Solstice Carole by the Wyrd Sisters
The fire is burning,
The long night draws near,
All who need comfort are welcome by here.
We’ll dance ‘neath the stars and toast the past year,
For the spirit of Solstice is still living here.
It’s the Winter Solstice; the longest night of the year. For eons people have celebrated this day as a time to count their blessings and to celebrate surviving through another cold, dark winter. A season to rekindle hope and faith as the dark half of the year gives way to the light yet again.
My favourite tradition of the Solstice is the lighting of the Yule log, for there is something in my makeup, perhaps the faint echo of my ancestors still alive in my DNA, which is stirred by the simple act of making a fire and tending to its warmth.
I didn’t realize how much I need the comfort of a fire as essential to the nurturing of my soul as a hot bath, living in nature, and growing my own food until I lived on a hobby farm in the woods for five years.
The house I shared with my sister was small and nondescript but it was the diminutive cast-iron stove that made it the most amazing home I’ve ever lived in and one I still pine for since we moved two years ago.
We kept a pot of water on the stove scented with eucalyptus oil, or clove and cinnamon. And during the frequent power outages, it was the little wood stove that heated a pot of soup and another of hot water for washing and our morning coffee.
The crackle and pop as the flames consume wood has the mystical power to ward off the spirits of darkness and depression that seem inevitable when daylight is short and the snowdrifts are over my head. My favourite place to be was reading a good book in front of the fire or just watching the flames dance and the embers glow as the fire drew me into silence and contemplation.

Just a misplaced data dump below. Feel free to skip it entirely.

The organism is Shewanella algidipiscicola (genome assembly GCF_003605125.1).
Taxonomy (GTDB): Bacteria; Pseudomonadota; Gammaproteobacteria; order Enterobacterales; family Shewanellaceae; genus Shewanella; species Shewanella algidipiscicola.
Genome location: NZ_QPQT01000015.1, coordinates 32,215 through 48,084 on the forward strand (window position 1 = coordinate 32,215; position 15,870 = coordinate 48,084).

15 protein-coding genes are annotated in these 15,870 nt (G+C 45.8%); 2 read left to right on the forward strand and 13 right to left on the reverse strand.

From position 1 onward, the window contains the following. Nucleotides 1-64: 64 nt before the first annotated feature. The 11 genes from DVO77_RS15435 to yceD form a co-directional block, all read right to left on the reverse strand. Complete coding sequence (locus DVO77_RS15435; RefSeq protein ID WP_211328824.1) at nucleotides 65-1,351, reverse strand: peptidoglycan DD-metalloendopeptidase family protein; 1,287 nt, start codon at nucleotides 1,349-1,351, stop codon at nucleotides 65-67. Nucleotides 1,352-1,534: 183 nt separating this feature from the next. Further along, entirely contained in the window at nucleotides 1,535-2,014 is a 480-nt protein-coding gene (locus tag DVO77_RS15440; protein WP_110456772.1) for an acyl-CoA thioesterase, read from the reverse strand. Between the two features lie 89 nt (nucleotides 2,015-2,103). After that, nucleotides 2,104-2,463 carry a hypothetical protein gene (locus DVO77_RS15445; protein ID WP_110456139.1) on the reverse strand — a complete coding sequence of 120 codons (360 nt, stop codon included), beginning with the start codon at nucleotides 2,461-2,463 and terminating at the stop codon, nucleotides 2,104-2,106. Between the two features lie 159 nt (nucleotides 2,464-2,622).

Most people prefer a gas fireplace over a real one because there is no muss and no fuss. With the simple flick of a switch flames appear and warms the room. They even work when the power goes out.
But it’s not for me, because the muss and fuss are as important to me as enjoying a fire; waking to a cold house and cleaning out the excess ash from the firebox, crumpling the paper, stacking the kindling just so, the scratch of a match and the curl of smoke as the fire comes to life, the smell of hot cast-iron as the stove heats up. I relish all these things about a real fire, even splitting the logs and hauling in wood. There is something magickal in these mundane activities.
The snapshot of memory I call forth when I’m forced to turn on the electric heater because of the cold and damp seeping up through the floor of my basement apartment is of snow and fire and the dark hush of a winter’s night on the farm.
After I’d put the chicken’s to bed for the night I would stop under the three hemlock trees that stood halfway between the barn and the house. From this vantage point I could see into the living room window where the fire burning merrily in the stove. The absolute velvet of the night sky pierced with starlight, the smell of cold and ozone in the night air, the soft whisper of snow falling and the sight of that warm little room gave me such peace and contentment.
This holiday season I am surrounded by two generations of family and a menagerie of furry four-legged companions. In a few days we will be joined by yet another sister traveling all the way from Australia to spend time with us at Christmas.
As the evening draws in on the longest night of the year, the candles are lit to ward of the dark spirits; their flickering flames a reminder to have faith and hope, even at this the darkest hour. The evergreen tree takes pride of place in the living room, a symbol of continuity and life everlasting.
There are brightly wrapped presents below the tree for all the ones I hold dear, small tokens of my gratitude and best wishes.
And despite not having a Yule log or a hearth to burn it in, the spirit of solstice is definitely still living here.
To watch the Solstice Carole Video click here